The extent to which a person might be pushed as a result of misophonia is not to be taken lightly – we’re talking to the absolute precipice of “The Verge.” As we speak – oh, the irony! – someone is tapping above my apartment, and I feel this murderous rage coming over me like an insatiable wave.
No, I’m not kidding.
I’ve popped in my trusty 44 decibel earplugs (thanks to my amazing husband), and turned up the soothing “Get High” by the beloved Rob Zombie. “I’ve been stepping on the devil’s tail. . .” Uh, NO. But so someone is seriously stepping on mine right now!
Anyway, misophonia was recognized more recently as a *air quote* condition *end air quote* (oh boy, thrilled to have one of those!) But I can remember struggling with sound sensitivity for…well, as long as I can remember. This article suggests that those of us with misophonia have had bad experiences in life and somehow our wires got rerouted straight to the anger-zone as a result. Hmm. True on the experience part, but most people have SOME baggage by adulthood. Human beings, hello? That thing called life, psycho bosses, and bad exes?
There is some tie, per the above, to the emotional circuit boards when “trigger” noises are heard – on the one hand, I like that my anger can be explained by a trigger prodding my emotional headquarters with a hot poker. I *kind of* feel redeemed. But I also feel like there’s suggestion of emotional instability. Of course that depends on whether we are we speaking about when the noises are occurring or the overarching picture (minus the noises.) Thanks-a-lot, anterior insular cortex.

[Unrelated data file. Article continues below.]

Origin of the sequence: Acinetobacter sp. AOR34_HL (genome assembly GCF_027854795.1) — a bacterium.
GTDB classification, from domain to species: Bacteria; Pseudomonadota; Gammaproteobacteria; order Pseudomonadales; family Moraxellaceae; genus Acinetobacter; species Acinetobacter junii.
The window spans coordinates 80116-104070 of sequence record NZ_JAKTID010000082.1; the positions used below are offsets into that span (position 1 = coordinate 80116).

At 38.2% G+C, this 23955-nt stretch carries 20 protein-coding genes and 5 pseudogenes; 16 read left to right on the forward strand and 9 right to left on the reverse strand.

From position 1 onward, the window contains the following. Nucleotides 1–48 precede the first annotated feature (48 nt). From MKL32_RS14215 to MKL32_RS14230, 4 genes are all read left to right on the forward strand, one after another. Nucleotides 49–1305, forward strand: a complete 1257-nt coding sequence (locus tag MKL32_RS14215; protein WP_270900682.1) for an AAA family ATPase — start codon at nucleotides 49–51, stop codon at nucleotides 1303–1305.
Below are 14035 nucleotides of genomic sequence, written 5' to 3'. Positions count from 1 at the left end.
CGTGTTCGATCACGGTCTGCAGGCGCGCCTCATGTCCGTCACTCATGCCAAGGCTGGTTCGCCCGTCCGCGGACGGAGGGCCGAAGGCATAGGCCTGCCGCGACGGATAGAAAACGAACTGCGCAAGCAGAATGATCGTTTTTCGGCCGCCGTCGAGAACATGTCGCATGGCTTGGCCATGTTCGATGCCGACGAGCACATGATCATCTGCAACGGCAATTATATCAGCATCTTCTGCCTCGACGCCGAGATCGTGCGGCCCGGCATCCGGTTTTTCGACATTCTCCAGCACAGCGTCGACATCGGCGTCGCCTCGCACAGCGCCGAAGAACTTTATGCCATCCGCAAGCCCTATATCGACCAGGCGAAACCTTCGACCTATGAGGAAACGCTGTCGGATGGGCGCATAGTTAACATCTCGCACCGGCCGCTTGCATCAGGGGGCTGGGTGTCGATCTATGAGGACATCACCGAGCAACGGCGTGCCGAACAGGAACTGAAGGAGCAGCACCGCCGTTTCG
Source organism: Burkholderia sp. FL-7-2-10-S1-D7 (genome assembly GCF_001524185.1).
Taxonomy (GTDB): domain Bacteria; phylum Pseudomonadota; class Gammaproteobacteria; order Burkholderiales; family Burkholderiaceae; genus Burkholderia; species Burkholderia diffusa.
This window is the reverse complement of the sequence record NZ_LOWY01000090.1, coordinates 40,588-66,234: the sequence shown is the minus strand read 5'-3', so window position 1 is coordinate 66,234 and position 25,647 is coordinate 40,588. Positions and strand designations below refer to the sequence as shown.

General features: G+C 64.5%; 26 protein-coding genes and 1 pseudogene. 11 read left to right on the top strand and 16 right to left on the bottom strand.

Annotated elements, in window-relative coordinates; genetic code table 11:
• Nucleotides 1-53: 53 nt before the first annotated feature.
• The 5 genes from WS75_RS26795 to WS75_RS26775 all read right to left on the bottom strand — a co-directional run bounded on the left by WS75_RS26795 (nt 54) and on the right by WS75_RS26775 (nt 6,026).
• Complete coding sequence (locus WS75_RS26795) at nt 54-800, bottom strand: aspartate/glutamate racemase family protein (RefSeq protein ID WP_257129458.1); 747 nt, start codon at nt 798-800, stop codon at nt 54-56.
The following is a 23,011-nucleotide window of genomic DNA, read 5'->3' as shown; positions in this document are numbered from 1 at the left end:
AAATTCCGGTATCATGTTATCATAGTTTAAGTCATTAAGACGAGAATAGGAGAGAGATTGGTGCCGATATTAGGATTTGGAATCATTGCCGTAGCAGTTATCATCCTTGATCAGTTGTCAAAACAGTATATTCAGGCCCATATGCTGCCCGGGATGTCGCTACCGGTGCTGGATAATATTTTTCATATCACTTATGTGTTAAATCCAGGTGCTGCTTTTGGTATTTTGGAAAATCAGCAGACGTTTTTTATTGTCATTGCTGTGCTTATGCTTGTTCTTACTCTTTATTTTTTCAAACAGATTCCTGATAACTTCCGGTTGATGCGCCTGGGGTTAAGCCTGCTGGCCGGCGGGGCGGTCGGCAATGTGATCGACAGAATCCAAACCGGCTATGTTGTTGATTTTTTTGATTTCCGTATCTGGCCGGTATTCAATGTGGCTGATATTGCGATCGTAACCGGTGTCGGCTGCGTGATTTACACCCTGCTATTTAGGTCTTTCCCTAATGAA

According to other sources, such as this one, there are indeed biological cerebral differences in those with misophonia, and those without. You better believe my frontal lobe and anterior insular cortex would be doing some kind of Martial Art should it be subjected to an MRI while simultaneously being exposed to chewing, breathing, tapping, or other noxiously incessant sounds. My brain vs. Floyd Mayweather? Man’s lucky he’s already famous.
Yet other science folk say that it’s okay for me to “blame my brain.” That’s nice. . .have a scapegoat at the ready. . . But I feel a little disloyal tossing my gorgeously grey matter (how gloomy and gothic!) under the bus.
“Yes, my elegant encephalous…under the wheels you go! . . .Aaannnd the wheels of the bus go round and roundddd…!!”
On top of what’s already ailing, the same article claims that there’s extra activity occurring in: